I went to The Producers last Friday to see the new leads, Lewis J. Stadlen and Don Stephenson. I’ll leave their performances for my drama column in this Friday’s Wall Street Journal, but what struck me most forcibly about the show is how old-fashioned, even quaint it seemed, from the slam-bam-zowie overture to the billion-decibel acting to–above all–the corny rim-shot jokes.
It stands to reason that The Producers should be old-fashioned, Mel Brooks having been born in 1926, but it occurred to me that what I was seeing on stage at the St. James Theatre was not so much a hit musical as the last gasp of a dying comic language. Strip away the four-letter words and self-consciously outrageous production numbers and The Producers is nothing more (or less) than a virtuoso homage to the lapel-grabbing, absolutely-anything-for-a-laugh schtickery on which so much of the stand-up comedy of my childhood was based. That kind of comedy was for the most part explicitly Jewish, as is The Producers itself, in which Yiddish slang is forever popping up, even in Brooks’ lyrics (which, if I heard right, go so far as to rhyme “caressing you” with “fressing you,” a couplet that would have made Lenny Bruce giggle).
It is this aspect of The Producers that I found…well, poignant. Back when I was a small-town Missouri boy, Jewish humor still had the crisp tang of the unfamiliar, which was part of why it was so funny. But Jewish comics assimilated a long time ago, as was proved beyond doubt by the colossal success of Seinfeld, that least overtly Jewish of Jewish sitcoms. Jerry and his friends shed their parents’ accents and became cool and ironic and put the past behind them–and now it’s gone, never to return.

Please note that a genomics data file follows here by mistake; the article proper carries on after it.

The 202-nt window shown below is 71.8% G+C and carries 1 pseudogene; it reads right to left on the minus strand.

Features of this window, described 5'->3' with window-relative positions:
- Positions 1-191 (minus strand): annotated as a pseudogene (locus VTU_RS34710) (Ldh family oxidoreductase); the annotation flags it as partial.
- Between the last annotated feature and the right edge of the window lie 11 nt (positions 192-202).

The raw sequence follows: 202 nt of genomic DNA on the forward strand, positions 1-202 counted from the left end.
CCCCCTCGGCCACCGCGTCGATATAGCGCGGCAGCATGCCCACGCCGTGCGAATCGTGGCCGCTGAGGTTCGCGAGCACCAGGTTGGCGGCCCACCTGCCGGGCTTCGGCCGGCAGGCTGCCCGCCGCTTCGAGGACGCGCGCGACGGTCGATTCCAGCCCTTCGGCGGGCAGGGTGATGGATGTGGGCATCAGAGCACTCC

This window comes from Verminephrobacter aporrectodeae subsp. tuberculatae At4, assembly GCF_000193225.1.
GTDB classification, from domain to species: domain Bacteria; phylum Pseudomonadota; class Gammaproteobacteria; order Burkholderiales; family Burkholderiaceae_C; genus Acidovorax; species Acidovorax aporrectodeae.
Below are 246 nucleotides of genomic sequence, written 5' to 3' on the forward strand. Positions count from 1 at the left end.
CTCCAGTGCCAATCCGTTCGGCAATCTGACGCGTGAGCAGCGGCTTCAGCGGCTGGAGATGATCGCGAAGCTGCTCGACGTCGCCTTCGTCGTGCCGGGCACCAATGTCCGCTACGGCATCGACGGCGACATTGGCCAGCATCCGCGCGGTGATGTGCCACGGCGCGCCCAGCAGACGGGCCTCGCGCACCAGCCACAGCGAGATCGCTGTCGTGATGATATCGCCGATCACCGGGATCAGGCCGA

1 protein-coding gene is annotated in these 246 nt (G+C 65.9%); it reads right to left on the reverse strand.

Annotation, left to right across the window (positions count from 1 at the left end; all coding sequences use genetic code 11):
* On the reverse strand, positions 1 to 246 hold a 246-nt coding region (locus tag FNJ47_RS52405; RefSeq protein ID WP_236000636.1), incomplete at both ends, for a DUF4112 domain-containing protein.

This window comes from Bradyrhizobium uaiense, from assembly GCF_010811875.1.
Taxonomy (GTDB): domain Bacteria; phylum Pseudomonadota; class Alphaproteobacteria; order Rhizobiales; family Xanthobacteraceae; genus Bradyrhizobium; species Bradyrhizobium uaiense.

To see The Producers is to be immersed one final time in that older style of pressure-cooker comedy, and for those of us who were born before 1960 or so, the experience is as sweetly nostalgic as a trip to the state fair, which I rather doubt is what Mel Brooks had in mind. My guess is that he still thinks it’s titillating, even shocking, to put swishy Nazis on stage. It’s no accident that he hasn’t made a movie for years and years: Broadway is the last place in America where he could possibly draw a crowd with that kind of humor, and it’s not an especially young crowd, either.
“It is a great danger for everyone when what is shocking changes,” says a character in Graham Greene’s Our Man in Havana. It can also be sad–and even touching.